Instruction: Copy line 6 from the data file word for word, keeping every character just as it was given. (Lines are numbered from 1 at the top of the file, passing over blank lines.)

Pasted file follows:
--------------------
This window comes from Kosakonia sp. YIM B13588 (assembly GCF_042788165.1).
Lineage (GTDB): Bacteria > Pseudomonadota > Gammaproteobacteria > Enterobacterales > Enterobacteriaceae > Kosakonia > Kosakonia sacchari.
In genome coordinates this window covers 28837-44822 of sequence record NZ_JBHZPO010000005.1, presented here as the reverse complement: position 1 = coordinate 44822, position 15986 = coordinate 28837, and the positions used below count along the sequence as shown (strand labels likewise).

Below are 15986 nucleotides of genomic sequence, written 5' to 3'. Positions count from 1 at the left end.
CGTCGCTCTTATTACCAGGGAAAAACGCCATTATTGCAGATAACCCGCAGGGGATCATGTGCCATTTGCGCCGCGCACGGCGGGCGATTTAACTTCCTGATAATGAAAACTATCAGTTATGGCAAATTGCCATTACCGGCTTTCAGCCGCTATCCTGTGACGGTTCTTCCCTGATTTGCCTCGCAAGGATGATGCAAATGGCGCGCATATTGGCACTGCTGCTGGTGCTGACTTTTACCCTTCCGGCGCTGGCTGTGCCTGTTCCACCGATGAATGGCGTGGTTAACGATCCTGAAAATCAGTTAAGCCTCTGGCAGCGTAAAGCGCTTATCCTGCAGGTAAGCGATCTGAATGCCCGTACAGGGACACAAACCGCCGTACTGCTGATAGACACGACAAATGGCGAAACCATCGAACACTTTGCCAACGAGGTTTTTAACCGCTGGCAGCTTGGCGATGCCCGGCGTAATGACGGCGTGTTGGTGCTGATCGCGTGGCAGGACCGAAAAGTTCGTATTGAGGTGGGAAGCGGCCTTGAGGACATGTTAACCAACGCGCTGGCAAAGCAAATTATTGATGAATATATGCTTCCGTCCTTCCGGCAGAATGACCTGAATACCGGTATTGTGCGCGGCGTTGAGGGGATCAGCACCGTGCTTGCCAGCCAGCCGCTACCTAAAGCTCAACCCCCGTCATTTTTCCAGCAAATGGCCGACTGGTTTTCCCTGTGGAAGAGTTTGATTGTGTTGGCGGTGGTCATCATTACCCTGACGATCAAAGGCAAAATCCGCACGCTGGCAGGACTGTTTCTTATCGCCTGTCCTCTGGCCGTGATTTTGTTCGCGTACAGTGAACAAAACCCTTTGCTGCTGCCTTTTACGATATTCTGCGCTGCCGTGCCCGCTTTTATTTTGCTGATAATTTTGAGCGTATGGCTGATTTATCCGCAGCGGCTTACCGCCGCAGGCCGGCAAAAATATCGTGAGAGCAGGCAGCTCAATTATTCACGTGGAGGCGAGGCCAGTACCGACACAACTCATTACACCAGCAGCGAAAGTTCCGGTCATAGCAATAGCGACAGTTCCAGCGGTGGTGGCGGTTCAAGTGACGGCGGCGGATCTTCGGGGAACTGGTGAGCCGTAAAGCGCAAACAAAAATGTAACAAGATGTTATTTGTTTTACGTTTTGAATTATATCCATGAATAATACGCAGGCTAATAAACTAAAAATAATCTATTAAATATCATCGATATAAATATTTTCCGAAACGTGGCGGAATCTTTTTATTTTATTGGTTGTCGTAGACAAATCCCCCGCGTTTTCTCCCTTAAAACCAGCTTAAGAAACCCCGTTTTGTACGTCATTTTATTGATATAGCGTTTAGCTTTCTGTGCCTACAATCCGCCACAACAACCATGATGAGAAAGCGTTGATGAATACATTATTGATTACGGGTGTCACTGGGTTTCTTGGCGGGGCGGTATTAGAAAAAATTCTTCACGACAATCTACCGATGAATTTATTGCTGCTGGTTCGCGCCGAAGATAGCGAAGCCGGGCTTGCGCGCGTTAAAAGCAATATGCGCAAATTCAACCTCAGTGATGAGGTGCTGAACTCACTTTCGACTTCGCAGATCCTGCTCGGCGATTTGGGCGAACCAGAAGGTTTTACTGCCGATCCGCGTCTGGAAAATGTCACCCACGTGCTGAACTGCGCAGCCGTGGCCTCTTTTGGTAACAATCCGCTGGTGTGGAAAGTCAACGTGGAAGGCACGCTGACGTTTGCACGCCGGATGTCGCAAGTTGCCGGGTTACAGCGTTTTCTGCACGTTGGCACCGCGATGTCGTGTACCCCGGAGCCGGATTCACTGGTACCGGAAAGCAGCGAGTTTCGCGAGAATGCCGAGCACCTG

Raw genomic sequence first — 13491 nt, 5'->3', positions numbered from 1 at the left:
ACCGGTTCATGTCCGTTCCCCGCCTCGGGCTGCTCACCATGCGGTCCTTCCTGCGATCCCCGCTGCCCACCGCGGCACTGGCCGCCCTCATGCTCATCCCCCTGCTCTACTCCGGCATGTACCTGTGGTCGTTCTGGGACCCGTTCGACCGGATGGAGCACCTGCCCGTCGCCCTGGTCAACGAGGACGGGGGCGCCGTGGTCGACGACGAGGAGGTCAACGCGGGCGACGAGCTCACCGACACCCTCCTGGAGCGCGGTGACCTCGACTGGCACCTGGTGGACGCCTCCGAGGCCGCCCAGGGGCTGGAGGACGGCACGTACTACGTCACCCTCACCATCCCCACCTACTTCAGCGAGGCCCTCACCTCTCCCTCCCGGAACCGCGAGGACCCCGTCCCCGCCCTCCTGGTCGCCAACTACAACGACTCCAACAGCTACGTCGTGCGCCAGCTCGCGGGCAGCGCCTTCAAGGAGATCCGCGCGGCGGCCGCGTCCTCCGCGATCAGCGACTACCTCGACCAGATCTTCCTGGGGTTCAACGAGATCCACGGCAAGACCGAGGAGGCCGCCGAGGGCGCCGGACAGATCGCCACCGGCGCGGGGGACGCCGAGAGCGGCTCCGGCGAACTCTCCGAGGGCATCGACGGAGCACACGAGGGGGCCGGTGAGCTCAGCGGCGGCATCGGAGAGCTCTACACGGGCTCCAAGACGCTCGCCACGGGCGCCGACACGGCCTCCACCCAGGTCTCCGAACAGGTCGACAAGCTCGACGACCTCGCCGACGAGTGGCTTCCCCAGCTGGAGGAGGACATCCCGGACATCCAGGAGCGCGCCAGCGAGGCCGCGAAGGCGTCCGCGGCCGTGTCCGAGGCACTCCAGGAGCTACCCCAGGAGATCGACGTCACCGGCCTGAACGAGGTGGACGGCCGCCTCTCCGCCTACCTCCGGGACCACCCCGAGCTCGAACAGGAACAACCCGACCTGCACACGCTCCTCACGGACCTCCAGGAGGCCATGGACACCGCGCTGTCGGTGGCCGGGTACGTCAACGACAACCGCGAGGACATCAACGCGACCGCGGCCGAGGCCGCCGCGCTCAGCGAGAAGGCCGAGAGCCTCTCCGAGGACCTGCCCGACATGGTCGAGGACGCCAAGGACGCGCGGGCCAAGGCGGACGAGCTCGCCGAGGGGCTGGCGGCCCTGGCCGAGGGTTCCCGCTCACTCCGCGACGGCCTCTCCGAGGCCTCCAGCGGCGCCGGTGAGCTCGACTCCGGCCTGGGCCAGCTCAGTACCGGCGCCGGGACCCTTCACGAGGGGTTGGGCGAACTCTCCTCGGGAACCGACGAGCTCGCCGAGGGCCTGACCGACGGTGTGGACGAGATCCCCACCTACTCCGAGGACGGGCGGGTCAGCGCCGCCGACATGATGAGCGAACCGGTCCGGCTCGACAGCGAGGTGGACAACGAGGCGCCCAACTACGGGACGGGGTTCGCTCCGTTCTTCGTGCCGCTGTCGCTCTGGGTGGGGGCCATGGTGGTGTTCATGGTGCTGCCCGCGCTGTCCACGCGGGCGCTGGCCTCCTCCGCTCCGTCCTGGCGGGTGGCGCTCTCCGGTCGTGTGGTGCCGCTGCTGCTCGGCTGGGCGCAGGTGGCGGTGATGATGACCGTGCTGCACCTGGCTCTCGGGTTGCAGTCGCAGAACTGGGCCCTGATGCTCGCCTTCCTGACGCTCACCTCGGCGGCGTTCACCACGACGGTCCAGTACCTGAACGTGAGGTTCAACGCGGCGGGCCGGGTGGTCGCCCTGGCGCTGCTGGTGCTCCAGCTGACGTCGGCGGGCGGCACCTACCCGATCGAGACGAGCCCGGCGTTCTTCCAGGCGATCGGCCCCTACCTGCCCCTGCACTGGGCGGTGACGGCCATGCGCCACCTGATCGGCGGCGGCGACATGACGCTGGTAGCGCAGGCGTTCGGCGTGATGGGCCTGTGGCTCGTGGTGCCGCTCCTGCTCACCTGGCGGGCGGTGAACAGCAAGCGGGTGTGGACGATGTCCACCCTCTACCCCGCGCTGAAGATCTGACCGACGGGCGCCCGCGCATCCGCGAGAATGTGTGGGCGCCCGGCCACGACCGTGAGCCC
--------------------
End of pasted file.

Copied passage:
Raw genomic sequence first — 13491 nt, 5'->3', positions numbered from 1 at the left: